1. [TA] A consistent and complex whole made up of correlated and semiindependent parts. A complex of functionally related anatomic structures. 2. The entire organism seen as a complex organization of parts. 3. Any complex of structures anatomically related ( e.g., vascular s.) or functionally related ( e.g., digestive s.). 4. A scheme of medical theory. SEE ALSO: apparatus, classification. 5. S. followed by one or more letters denotes specific amino acid transporters; s. N is a sodium-dependent transporter specific for amino acids such as l-glutamine, l-asparagine, and l-histidine; s. y+ is a sodium-independent transporter of cationic amino acids. SYN: systema [TA] . [G. systema, an organized whole] absolute s. of units a s. based on absolute units accepted as being fundamental (length, mass, time) and from which other units (force, energy or work, power) are derived; such systems in common use are the foot-pound-second, centimeter-gram-second, and meter-kilogram-second systems. absorbent s. SYN: lymphoid s.. alimentary s. [TA] the digestive tract from the mouth to the anus with all its associated glands and organs. SYN: systema digestorium [TA] , alimentary apparatus, apparatus digestorius, digestive apparatus, digestive s., systema alimentarium. anterolateral s. a composite bundle of fibers, located in the ventrolateral part of the lateral funiculus, containing spinothalamic, spinohypothalamic, spinoreticular, and spinomesencephalic (spinotectal, spinal to periaqueductal grey, etc.) fibers; occupies the combined areas of the spinal white matter historically divided into anterior and lateral spinothalamic tracts; located in white matter ventral to the denticulate ligament, hence the anatomical basis for the anterolateral cordotomy; concerned with the transmission of nociceptive and thermal information and with crude (nondiscriminative) touch. SEE ALSO: spinothalamic tract. SYN: anterolateral tract, tractus anterolaterales. arch-loop-whorl s. (ALW) Galton s. of classification of fingerprints, under fingerprint. association s. groups or tracts of nerve fibers interconnecting different regions of one and the same major subdivision of the central nervous s., such as the various areas of the cerebral cortex or the various segments of the spinal cord. autonomic nervous s. (ANS) SYN: autonomic division of nervous s.. Bethesda s. a s. for reporting cervical or vaginal cytologic findings and diagnoses. SYN: Bethesda classification. [Bethesda, Maryland, site of NIH] George Papanicolaou divided cytologic findings on stained cervical smears into five classes, ranging from I (normal) to V (carcinoma). Classes II–IV represented increasing degrees of premalignant squamous cellular atypia. Later workers modified the s. by introducing the terms dysplasia (mild, moderate, severe) and cervical intraepithelial neoplasia (CIN) (grades 1–3). Pap smear findings reported according to this nomenclature showed poor reproducibility between observers and even between separate readings by the same observer. In addition, there was little correlation between diagnostic categories and treatment options. In 1988 the National Cancer Institute sponsored a workshop in Bethesda, Maryland, to establish a more useful s.. The Bethesda s. was first used in 1991 and has now become standard throughout the world. This recording s. replaces numerical designations with descriptive diagnoses of cellular changes. The accompanying table compares the Bethesda s. with earlier classifications. The standard format for reporting cervical cytology findings according to the Bethesda s. comprises three elements: 1) a statement of the adequacy of the specimen (satisfactory, unsatisfactory, or satisfactory but limited by, e.g., absence of endocervical cells); 2) general categorization (within normal limits, benign cellular changes, or epithelial cell abnormality); and 3) descriptive diagnosis, elaborating on the general categorization and including mention of all significant abnormalities, as well as of the patient's hormonal status (when vaginal cells are present in the smear). Benign cellular changes include those due to infection (Candida, Trichomonas, herpes simplex), atrophy, radiation therapy, or the presence of an IUD. Epithelial cell abnormalities may involve either squamous or glandular cells. Abnormal squamous cells of undetermined significance (ASCUS) show cellular atypia but not clear evidence of premalignant change. About 20% of women with ASCUS eventually develop squamous intraepithelial lesions or invasive carcinoma. Squamous cell changes formerly called mild dysplasia or CIN 1 (including cellular atypia characteristic of human papillomavirus infection) are now designated low-grade squamous intraepithelial lesion. The category of high-grade squamous intraepithelial lesion encompasses what were formerly called moderate and severe dysplasia or CIN 2 and CIN 3. Abnormalities of glandular cells are similarly categorized. blood group systems see Blood Groups appendix. blood-vascular s. SYN: cardiovascular s.. bulbosacral s. SYN: parasympathetic part of autonomic division of peripheral nervous s.. cardiovascular s. [TA] the heart and blood vessels considered as a whole. SYN: systema cardiovasculare [TA] , blood-vascular s.. caudal neurosecretory s. urohypophysis. centimeter-gram-second s. (CGS, cgs) the scientific s. of expressing the fundamental physical units of length, mass, and time, and those units derived from them, in centimeters, grams, and seconds; currently being replaced by the International S. of Units based on the meter, kilogram, and second. central nervous s. (CNS) [TA] the brain and the spinal cord. SYN: pars centralis systematis nervosi [TA] , systema nervosum centrale&star. cerebrospinal s. the combined central nervous s. and peripheral nervous s.. charge transfer s. SYN: charge transfer complex. chromaffin s. the cells of the body that stain with chromium salts and occur in the medullary portion of the adrenal body, paraganglia, and in relation to certain sympathetic nerves. circulatory s. SYN: vascular s.. closed s. a s. in which there is no exchange of material, energy, or information with the environment. colloid s. a combination of the two phases, internal and external, of a colloid solution; the various systems are: gas + liquid (foam); gas + solid (meerschaum); liquid + gas (fog); solid + gas (smoke); solid + liquid (sol); liquid + solid (gel); liquid + liquid (emulsion); solid + solid (colored glass). complement s. a group of more than 20 serum proteins, some of which can be serially activated and participate in a cascade resulting in cell lysis; the complement s. also functions in chemotaxis, opsonization, and phagocytosis. conducting s. of heart [TA] the s. of atypical modified muscle fibers comprising the sinoatrial node, atrioventricular node and bundle, the right and left bundles, and their terminal subendocardial branches (the Purkinje network). SYN: complexus stimulans cordis [TA] , systema conducens cordis&star. craniosacral nervous s. SYN: parasympathetic part of autonomic division of peripheral nervous s.. cytochrome s. SYN: respiratory chain. cytochrome P-450 s. a heterogeneous group of enzymes that catalyze various oxidative reactions in the human liver, intestine, kidney, lung, and central nervous s.; these enzymes are involved in the metabolism of many endogenous and exogenous substrates, including drugs, toxins, hormones, and natural plant products. Cytochrome P-450 enzymes are classified on the basis of chemical structure (amino acid sequencing). The designation of each enzyme is CYP followed by a numeral for the family to which it has been assigned, a letter for its subfamily, and sometimes a second numeral for the individual enzyme.The steady increase in the number and variety of pharmaceutical agents available for the treatment of infections, degenerative and malignant conditions, mental disorders, and other diseases has led to polypharmacy, with attendant risks of undesirable drug interactions. Disturbances in the function of the cytochrome P-450 s. are increasingly recognized as important causes of such interactions. When a drug increases the formation of a P-450 enzyme, other drugs metabolized by that enzyme are eliminated more rapidly and may fail to produce the desired therapeutic effects. In contrast, a drug that inhibits P-450 enzyme activity can retard the metabolism of substrate drugs, with resultant increases in serum and tissue levels and in drug effects, including side effects. Inhibition usually involves competition between drugs for the same binding site on an enzyme molecule. Reversible inhibition is the most common mechanism of drug interactions involving the P-450 s.. In general, drugs compete for a specific P-450 isoenzyme. Examples of agents that cause interactions through reversible inhibition are fluoroquinolone antibiotics, cimetidine, ketoconazole, and protease inhibitors used in the treatment of AIDS. CYP3A, the most abundant of human cytochrome P-450 enzymes, accounts for 30% of those found in the liver. Its substrates include many psychoactive medicines, ketoconazole, erythromycin, and protease inhibitors. This enzyme is inhibited by some antidepressants, azole antifungals, cimetidine, erythromycin, and other drugs. Increased formation of CYP3A is induced by carbamazepine, phenobarbital, phenytoin, and rifampin. Ethnic differences in the expression of CYP2D6 explain why whites are more likely than blacks and Asians to experience toxicity from accumulation and excessive serum levels of drugs metabolized by this enzyme, such as tricyclic antidepressants, SSRIs, antipsychotics, and beta-blockers. digestive s. SYN: alimentary s.. ecological s. SYN: ecosystem. electron-transport s. SYN: respiratory chain. endocrine s. SYN: endocrine glands, under gland. endomembrane s. SYN: endoplasmic reticulum. esthesiodic s. a s. of neurons and fiber tracts in the spinal cord and brain subserving sensation. exterofective s. name applied by Cannon to the somatic nervous s. as opposed to the interofective or autonomic s.. extrapyramidal motor s. literally: all of the brain structures affecting bodily (somatic) movement, excluding the motor neurons, the motor cortex, and the pyramidal (corticobulbar and corticospinal) tract. Despite its very wide literal connotation, the term is more often used to denote in particular the striate body (basal ganglia), its associated structures (substantia nigra, subthalamic nucleus), and its descending connections with the midbrain. feedback s. 1. a complex of neuronal circuits whereby a part of the efferent path returns to the input to modulate its activity, thus acting as a governor on the s.; 2. See feedback. foot-pound-second s. (FPS, fps) a s. of absolute units based on the foot, pound, and second. gamma motor s. SYN: gamma loop. genital s. [TA] the complex s. consisting of the male or female gonads, associated ducts, and external genitalia dedicated to the function of reproducing the species. SYN: systema genitalia [TA] , reproductive s.. genitourinary s. SYN: urogenital s.. geographic information s. a computer-based s. that combines cartographic capabilities with electronic data processing to rapidly produce customized maps for use in epidemiologic studies. glandular s. all the glands of the body collectively. haversian s. SYN: osteon. health information s. combination of vital and health statistical data from multiple sources, used to derive information about the health needs, health resources, use of health services, and outcomes of use by the people in a defined region or jurisdiction. hematopoietic s. the blood-making organs; in the embryo at different ages these are the yolk sac, liver, thymus, spleen, lymph nodes, and bone marrow; after birth they are principally the bone marrow, spleen, thymus, and lymph nodes. hepatic portal s. a venous portal s. in which the portal vein receives blood via its tributaries from the capillaries of most of the abdominal viscera and drains it into the hepatic sinusoids. heterogeneous s. in chemistry, a s. that contains various distinct and mechanically separable parts or phases; e.g., a suspension or an emulsion. hexaxial reference s. the figure resulting if the lines of derivation of the unipolar limb leads of the electrocardiogram are added to the triaxial reference s.. His-Tawara s. the complex s. of interlacing Purkinje fibers within the ventricular myocardium. SEE ALSO: conducting s. of heart. homogeneous s. in chemistry, a s. whose parts cannot be mechanically separated and is therefore uniform throughout and possesses in every part identically physical properties; e.g., a solution of sodium chloride in water. hypophyseoportal s. SYN: portal hypophysial circulation. hypophysial portal s. SYN: portal hypophysial circulation. hypophysioportal s. SYN: portal hypophysial circulation. hypothalamohypophysial portal s. 1. SYN: portal hypophysial circulation. 2. SYN: renal portal s.. hypoxia warning s. a device designed to produce an audio or visual signal at a predetermined level of oxygen partial pressure; ideally, the s. would warn of impending hypoxia in time for corrective action to be taken. immune s. an intricate complex of interrelated cellular, molecular, and genetic components which provides a defense (immune response) against foreign organisms or substances and aberrant native cells. indicator s. in in vitro immunological tests, a combination of reagents used to determine the degree to which immunologic reagents have combined ( e.g., sensitized erythrocytes in complement-fixation tests; enzyme and substrate in enzyme-linked immunosorbent assays). information s. combination of vital and health statistical data from multiple sources, used to derive information and make decisions about the health needs, health resources, costs, use, and outcome of health care. integumentary s. SYN: integument. intermediary s. SYN: interstitial lamella. International S. of Units International S. of Units. interofective s. term applied by W. Cannon to the autonomic nervous s. as opposed to the somatic nervous s. or exterofective s.. involuntary nervous s. SYN: autonomic division of nervous s.. kallikrein s. a blood serum s., the activity of which is initiated by factor XII (Hageman factor) leading to the production of prekallikrein activator and then to kallikrein which, after activation by plasmin, splits bradykinin from kininogen. kinetic s. 1. a term proposed by G.W. Crile to denote the chain of organs through which latent energy is transformed into motion and heat: it includes the brain, the thyroid, the adrenals, the liver, the pancreas, and the muscles; 2. that part of the neuromuscular s. whereby active movements are effected; distinguished from the static s.. limbic s. collective term denoting a heterogeneous array of brain structures at or near the edge (limbus) of the medial wall of the cerebral hemisphere, in particular the hippocampus, amygdala, and fornicate gyrus; the term is often used so as to include also the interconnections of these structures, as well as their connections with the septal area, the hypothalamus, and a medial zone of mesencephalic tegmentum. By way of the latter connections, the limbic s. exerts an important influence upon the endocrine and autonomic motor systems; its functions also appear to affect motivational and mood states. SYN: visceral brain. linnaean s. of nomenclature the s. of nomenclature in which the names of species are composed of two parts, a generic name and a specific epithet (species name, in botany). SYN: binary nomenclature, binomial nomenclature. [Carl von Linné] lymphatic s. SYN: lymphoid s.. lymphoid s. [TA] it consists of lymphatic vessels, nodes, and lymphoid tissue; it empties into the veins at the level of the superior aperture of the thorax. SYN: systema lymphoideum [TA] , absorbent s., lymphatic s., systema lymphaticum. s. of macrophages SYN: mononuclear phagocyte s.. masticatory s. the organs and structures primarily functioning in mastication: the jaws, teeth with their supporting structures, temporomandibular joint, muscles of mastication, tongue, lips, cheeks, and oral mucosa. SYN: dental apparatus, masticatory apparatus (1) . metameric nervous s. that part of the nervous s. which innervates body structures developed in ontogeny from the segmentally arranged somites or, in the head region, branchial arches. The term implies reference to the neural mechanisms intrinsic to the spinal cord and brainstem (represented by the sensory nuclei, motoneuronal cell groups, and their associated interneurons in the reticular formation); by strict definition it should exclude the autonomic nervous s.. meter-kilogram-second s. an absolute s. based on the meter, kilogram, and second; the basis of the International S. of Units. metric s. a s. of weights and measures, universal for scientific use, based upon the meter, which was originally intended to be one ten-millionth of a quadrant of the earth's meridian and now is based on the length that light travels in a vacuum in a given period of time (see meter). Prefixes of the meter (and other standards) reflect either fractions or multiples of the meter and are identical to the International S. of Units (q.v.). The unit of weight is the gram, which is the weight of one cubic centimeter of water, equivalent to 15.432358 grains. The unit of volume is the liter or one cubic decimeter, equal to 1.056688 U.S. liquid quarts; a cubic centimeter is about 16.23073 U.S. minims. mononuclear phagocyte s. (MPS) a widely distributed collection of both free and fixed macrophages derived from bone marrow precursor cells by way of monocytes; their substantial phagocytic activity is mediated by immunoglobulin and the serum complement s.. In both connective and lymphoid tissue, they may occur as free and fixed macrophages; in the sinusoids of the liver, as Kupffer cells; in the lung, as alveolar macrophages; and in the nervous s., as microglia. SYN: s. of macrophages. muscular s. all the muscles of the body collectively. nervous s. [TA] the entire nerve apparatus, composed of a central part, the brain and spinal cord, and a peripheral part, the cranial and spinal nerves, autonomic ganglia, and plexuses. SYN: systema nervosum [TA] . neuromuscular s. the muscles of the body collectively and the nerves supplying them. nonspecific s. SYN: reticular activating s.. occlusal s. the form or design and arrangement of the occlusal and incisal units of a dentition or the teeth on a denture. SYN: occlusal scheme. oculomotor s. that part of the central nervous s. having to do with eye movements; it is composed of pathways connecting various regions of the cerebrum, brainstem, and ocular nuclei, utilizing multisynaptic articulations. open s. a s. in which there is a continual exchange of material, energy, and information with the environment. O-R s. abbreviation for oxidation-reduction s.. oxidation-reduction s. (O-R s.) an enzyme s. in the tissues by which oxidation and reduction proceed simultaneously through the transference of hydrogen or of one or more electrons from one metabolite to another. SEE ALSO: oxidation-reduction. SYN: redox s.. parasympathetic nervous s. parasympathetic part of autonomic division of peripheral nervous s., autonomic division of nervous s.. pedal s. efferent fibers connecting the forebrain with more caudal structures. periodic s. the arrangement of the chemical elements in a definite order as indicated by their respective atomic numbers in such a way that groups of elements with similar chemical properties (similar valence shell electron number) are grouped together. See Mendeléeff law. peripheral nervous s. [TA] the peripheral part of the nervous s. external to the brain and spinal cord from their roots to their peripheral terminations. This includes the ganglia, both sensory and autonomic, and any plexuses through which the nerve fibers run. SEE ALSO: autonomic division of nervous s.. SYN: pars peripherica systematis nervosi [TA] , systema nervosum periphericum&star, peripheral part of nervous s.. Pinel s. the abolition of forcible restraint in the treatment of the mental hospital patient. portal s. a s. of vessels in which blood, after passing through one capillary bed, is conveyed through a second capillary network, as in the hepatic portal s. in which blood from the intestines passes through the liver sinusoids. pressoreceptor s. the pressoreceptive areas which with their afferent fibers and connections with the autonomic s. react to a rise in arterial blood pressure and serve to buffer it by inhibiting the heart rate and vascular tone. SEE ALSO: baroreceptor. projection s. the s. of axons carrying stimuli from one portion of the nervous s. to other portions. properdin s. an immunologic s. that is the alternative pathway for complement, composed of several distinct proteins that react in a serial manner and activate C3 (third component of complement), seemingly without utilizing components C1, C4, and C2; in addition to properdin, the s. includes Factors B, D, H, and I. The s. can be activated, in the absence of specific antibody, by bacterial endotoxins, by a variety of polysaccharides and lipopolysaccharides, and by a component of cobra venom. Purkinje s. SYN: subendocardial conducting s. of heart. redox s. SYN: oxidation-reduction s.. renal portal s. an arterial portal s., in which efferent glomerular arterioles receive blood from the capillaries of the renal glomeruli and carry it to the peritubular capillary plexus surrounding the proximal and distal convoluted tubules. SYN: hypothalamohypophysial portal s. (2) . renin-angiotensin s. a selective regulator of the aldosterone biosynthetic pathway that acts by increasing aldosterone production and sodium retention as a result of volume depletion, with resulting increased renin production in the kidney and conversion of angiotensin I in the plasma to angiotensin II. renin-angiotensin-aldosterone s. the hormones, renin, angiotensin, and aldosterone work together to regulate blood pressure. A sustained fall in blood pressure causes the kidney to release renin. This is converted to angiotensin in the circulation. Angiotensin then raises blood pressure directly by arteriolar constriction and stimulates the adrenal gland to produce aldosterone which promotes sodium and water retention by the kidney, such that blood volume and blood pressure increase. reproductive s. SYN: genital s.. respiratory s. [TA] all the air passages from the nose to the pulmonary alveoli. SYN: systema respiratorium [TA] , apparatus respiratorius, respiratory apparatus. reticular activating s. (RAS) a physiologic term denoting that part of the brainstem reticular formation that plays a central role in the organism's bodily and behavorial alertness; it extends as a diffusely organized neural apparatus through the central region of the brainstem into the subthalamus and the intralaminar nuclei of the thalamus; by its ascending connections it affects the function of the cerebral cortex in the sense of behavioral responsiveness; its descending (reticulospinal) connections transmit its activating influence upon bodily posture and reflex mechanisms ( e.g., muscle tonus), in part by way of the gamma motor neurons. SEE ALSO: reticular formation. SYN: nonspecific s.. reticuloendothelial s. (RES) a collection of putative macrophages, first described by Aschoff, which included most of the true macrophages (now classified under the mononuclear phagocytic s.) as well as cells lining the sinusoids of the spleen, lymph nodes, and bone marrow, and the fibroblastic reticular cells of hematopoietic tissues; all of these latter cells are only weakly phagocytic and are not true macrophages. The term persists in the literature and is often equated with the mononuclear phagocytic s.. second signaling s. pavlovian term for speech in which words are considered to be the “second signals” capable of producing conditioned responses. skeletal s. [TA] the bones and cartilages of the body. SYN: systema skeletale [TA] . somesthetic s. sensory data derived from skin, muscles, and body organs in contrast to that derived from the five special senses. static s. that part of the neuromuscular s. whereby the animal organism is maintained in posture and equilibrium and counteracts the forces of gravity and atmospheric pressure; distinguished from the kinetic s. (2). stomatognathic s. all of the structures involved in speech and in the reception, mastication, and deglutition of food. SEE ALSO: masticatory s.. SYN: masticatory apparatus (2) . subendocardial conducting s. of heart terminal ramifications in the ventricles of the specialized conducting s. of the heart. SYN: Purkinje s.. sympathetic nervous s. SYN: sympathetic part of autonomic division of peripheral nervous s.. T s. the transverse tubules that are continuous with the sarcolemma in skeletal and cardiac muscle fibers. thoracolumbar s. See autonomic division of nervous s., sympathetic part of autonomic division of peripheral nervous s.. thoracolumbar nervous s. SYN: sympathetic part of autonomic division of peripheral nervous s.. triaxial reference s. the figure resulting from rearranging the lines of derivation of the three standard limb leads of the electrocardiogram (as represented in the Einthoven triangle) so that, instead of forming the sides of an equilateral triangle, they bisect one another. SYN: Dieuaide diagram. urinary s. [TA] all organs concerned with the formation, storage, and voidance of urine including kidneys, ureters, bladder, and urethra. SYN: systema urinarium [TA] , urinary apparatus, uropoietic s.. urogenital s. includes all the organs concerned in reproduction and in the formation and voidance of urine. SYN: apparatus urogenitalis, genitourinary apparatus, genitourinary s., systema urogenitale, urogenital apparatus. uropoietic s. SYN: urinary s.. vascular s. the cardiovascular and lymphatic systems collectively. SYN: circulatory s.. vegetative nervous s. SYN: autonomic division of nervous s.. vertebral-basilar s. the arterial complex comprising the two vertebral arteries joining to form the basilar artery, and their immediate branches. vertebral venous s. any of four interconnected venous networks surrounding the vertebral column; anterior external vertebral venous plexus [TA] (plexus vertebralis externus anterior [TA]), the small s. around the vertebral bodies; posterior external vertebral venous plexus [TA] (plexus vertebralis internus anterior [TA]), the extensive s. around the vertebral processes; anterior internal vertebral venous plexus [TA] (plexus vertebralis internus posterior [TA]), the s. running the length of the vertebral canal anterior to the dura; posterior internal vertebral venous plexus, the s. running the length of the vertebral canal posterior to the dura; the latter two constitute the epidural venous plexus. SYN: Batson plexus, plexus venosus vertebralis, vertebral venous plexus. visceral motor s. SYN: autonomic division of nervous s.. visceral nervous s. SYN: autonomic division of nervous s.. Zaffaroni s. a chromatographic s. for the separation of steroids.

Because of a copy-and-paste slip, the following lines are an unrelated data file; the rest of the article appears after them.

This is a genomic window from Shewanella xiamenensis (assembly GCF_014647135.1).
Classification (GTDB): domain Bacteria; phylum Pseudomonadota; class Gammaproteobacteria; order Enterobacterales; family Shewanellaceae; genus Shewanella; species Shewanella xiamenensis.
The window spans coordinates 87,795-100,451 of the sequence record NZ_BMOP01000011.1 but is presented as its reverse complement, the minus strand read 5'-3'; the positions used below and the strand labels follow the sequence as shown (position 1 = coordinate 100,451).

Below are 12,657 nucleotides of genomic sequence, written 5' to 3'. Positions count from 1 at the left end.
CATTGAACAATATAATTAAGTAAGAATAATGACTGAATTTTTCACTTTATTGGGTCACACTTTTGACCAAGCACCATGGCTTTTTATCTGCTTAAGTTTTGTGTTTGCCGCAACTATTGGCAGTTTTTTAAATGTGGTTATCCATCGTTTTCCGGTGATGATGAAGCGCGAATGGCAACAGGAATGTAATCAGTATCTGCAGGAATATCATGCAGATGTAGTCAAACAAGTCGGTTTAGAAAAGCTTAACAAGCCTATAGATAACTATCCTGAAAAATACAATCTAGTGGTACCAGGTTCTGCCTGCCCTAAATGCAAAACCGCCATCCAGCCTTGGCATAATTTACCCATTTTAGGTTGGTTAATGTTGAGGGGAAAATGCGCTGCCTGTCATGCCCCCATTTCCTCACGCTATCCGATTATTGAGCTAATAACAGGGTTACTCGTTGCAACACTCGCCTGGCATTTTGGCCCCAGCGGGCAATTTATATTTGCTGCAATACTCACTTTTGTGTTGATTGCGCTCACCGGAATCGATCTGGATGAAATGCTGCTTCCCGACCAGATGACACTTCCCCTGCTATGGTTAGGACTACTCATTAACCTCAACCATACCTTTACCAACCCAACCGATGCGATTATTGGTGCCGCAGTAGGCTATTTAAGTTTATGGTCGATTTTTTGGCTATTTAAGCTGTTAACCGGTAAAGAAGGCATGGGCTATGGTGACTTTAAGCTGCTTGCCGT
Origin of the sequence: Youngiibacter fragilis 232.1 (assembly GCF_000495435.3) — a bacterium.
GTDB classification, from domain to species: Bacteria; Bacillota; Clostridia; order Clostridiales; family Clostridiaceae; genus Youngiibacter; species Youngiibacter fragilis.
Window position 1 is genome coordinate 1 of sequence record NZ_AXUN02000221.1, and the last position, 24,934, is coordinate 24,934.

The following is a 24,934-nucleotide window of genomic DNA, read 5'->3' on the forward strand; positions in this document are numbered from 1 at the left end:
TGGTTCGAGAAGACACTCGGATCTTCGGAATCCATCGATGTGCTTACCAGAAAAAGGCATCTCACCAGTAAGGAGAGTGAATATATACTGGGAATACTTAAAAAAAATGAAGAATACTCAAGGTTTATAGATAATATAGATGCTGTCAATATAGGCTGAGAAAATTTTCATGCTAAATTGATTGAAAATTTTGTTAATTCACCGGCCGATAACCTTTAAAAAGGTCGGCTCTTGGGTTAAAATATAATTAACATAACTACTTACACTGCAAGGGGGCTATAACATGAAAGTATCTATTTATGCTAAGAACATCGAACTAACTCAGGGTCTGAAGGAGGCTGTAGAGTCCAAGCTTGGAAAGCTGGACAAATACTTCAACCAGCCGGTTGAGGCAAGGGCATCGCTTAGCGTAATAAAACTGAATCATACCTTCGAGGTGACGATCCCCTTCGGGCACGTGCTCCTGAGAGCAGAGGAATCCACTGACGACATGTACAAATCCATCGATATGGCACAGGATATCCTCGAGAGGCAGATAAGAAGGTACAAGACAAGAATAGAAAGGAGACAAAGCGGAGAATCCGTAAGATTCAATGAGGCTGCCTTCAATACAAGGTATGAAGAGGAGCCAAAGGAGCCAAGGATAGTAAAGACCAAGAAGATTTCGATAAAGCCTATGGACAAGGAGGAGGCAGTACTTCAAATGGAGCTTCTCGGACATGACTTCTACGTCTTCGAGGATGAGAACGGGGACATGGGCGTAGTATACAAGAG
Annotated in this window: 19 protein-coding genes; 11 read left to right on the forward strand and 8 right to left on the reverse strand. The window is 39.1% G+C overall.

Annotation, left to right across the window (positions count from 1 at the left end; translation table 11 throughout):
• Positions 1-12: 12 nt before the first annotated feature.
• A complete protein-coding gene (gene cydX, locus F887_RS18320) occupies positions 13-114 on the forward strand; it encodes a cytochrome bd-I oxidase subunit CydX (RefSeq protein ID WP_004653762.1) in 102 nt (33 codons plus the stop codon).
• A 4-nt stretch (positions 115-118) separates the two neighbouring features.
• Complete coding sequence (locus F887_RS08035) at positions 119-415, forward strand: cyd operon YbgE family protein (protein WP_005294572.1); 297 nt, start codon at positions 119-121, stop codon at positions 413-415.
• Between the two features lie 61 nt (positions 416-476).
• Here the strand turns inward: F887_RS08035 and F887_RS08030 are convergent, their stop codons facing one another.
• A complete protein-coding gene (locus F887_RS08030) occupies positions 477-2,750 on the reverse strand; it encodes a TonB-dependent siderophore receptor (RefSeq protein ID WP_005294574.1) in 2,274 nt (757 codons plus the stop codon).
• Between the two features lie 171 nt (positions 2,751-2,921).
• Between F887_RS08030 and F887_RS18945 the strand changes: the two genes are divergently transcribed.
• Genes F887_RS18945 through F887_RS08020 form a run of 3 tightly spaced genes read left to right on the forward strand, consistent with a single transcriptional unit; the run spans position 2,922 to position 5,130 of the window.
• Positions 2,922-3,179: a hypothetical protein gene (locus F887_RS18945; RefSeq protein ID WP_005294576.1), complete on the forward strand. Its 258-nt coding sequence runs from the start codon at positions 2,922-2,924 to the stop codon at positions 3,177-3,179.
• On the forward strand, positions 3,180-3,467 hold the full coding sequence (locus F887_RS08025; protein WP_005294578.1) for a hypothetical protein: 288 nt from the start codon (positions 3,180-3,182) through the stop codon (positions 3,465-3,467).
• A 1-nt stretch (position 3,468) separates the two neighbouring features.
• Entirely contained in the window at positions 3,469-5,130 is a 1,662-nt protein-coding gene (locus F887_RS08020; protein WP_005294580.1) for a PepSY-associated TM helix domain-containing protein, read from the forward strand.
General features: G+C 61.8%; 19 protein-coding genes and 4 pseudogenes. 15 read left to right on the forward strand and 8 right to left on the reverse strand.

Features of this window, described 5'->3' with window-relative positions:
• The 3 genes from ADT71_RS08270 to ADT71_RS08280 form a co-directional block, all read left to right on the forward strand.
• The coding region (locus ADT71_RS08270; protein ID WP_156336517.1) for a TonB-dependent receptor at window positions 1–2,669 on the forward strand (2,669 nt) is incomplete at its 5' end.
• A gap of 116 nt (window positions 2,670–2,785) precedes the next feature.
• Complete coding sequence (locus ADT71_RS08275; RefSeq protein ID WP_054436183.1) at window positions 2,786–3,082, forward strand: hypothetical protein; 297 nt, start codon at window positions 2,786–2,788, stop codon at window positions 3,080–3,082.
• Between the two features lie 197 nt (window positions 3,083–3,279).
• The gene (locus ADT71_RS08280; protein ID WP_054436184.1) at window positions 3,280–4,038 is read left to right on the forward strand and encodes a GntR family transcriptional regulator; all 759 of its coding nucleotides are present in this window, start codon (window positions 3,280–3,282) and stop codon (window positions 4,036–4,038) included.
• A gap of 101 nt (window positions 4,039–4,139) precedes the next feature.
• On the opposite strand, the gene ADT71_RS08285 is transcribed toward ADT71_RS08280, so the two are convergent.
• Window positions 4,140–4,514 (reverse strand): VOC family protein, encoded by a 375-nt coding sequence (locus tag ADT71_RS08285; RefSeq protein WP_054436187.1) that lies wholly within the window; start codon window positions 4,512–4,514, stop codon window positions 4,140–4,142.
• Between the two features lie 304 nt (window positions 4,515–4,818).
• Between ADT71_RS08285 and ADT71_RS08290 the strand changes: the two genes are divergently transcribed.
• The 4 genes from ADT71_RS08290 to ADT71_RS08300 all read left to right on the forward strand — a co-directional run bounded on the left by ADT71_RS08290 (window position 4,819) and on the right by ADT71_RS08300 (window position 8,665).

systema (sis′te′ma) [TA]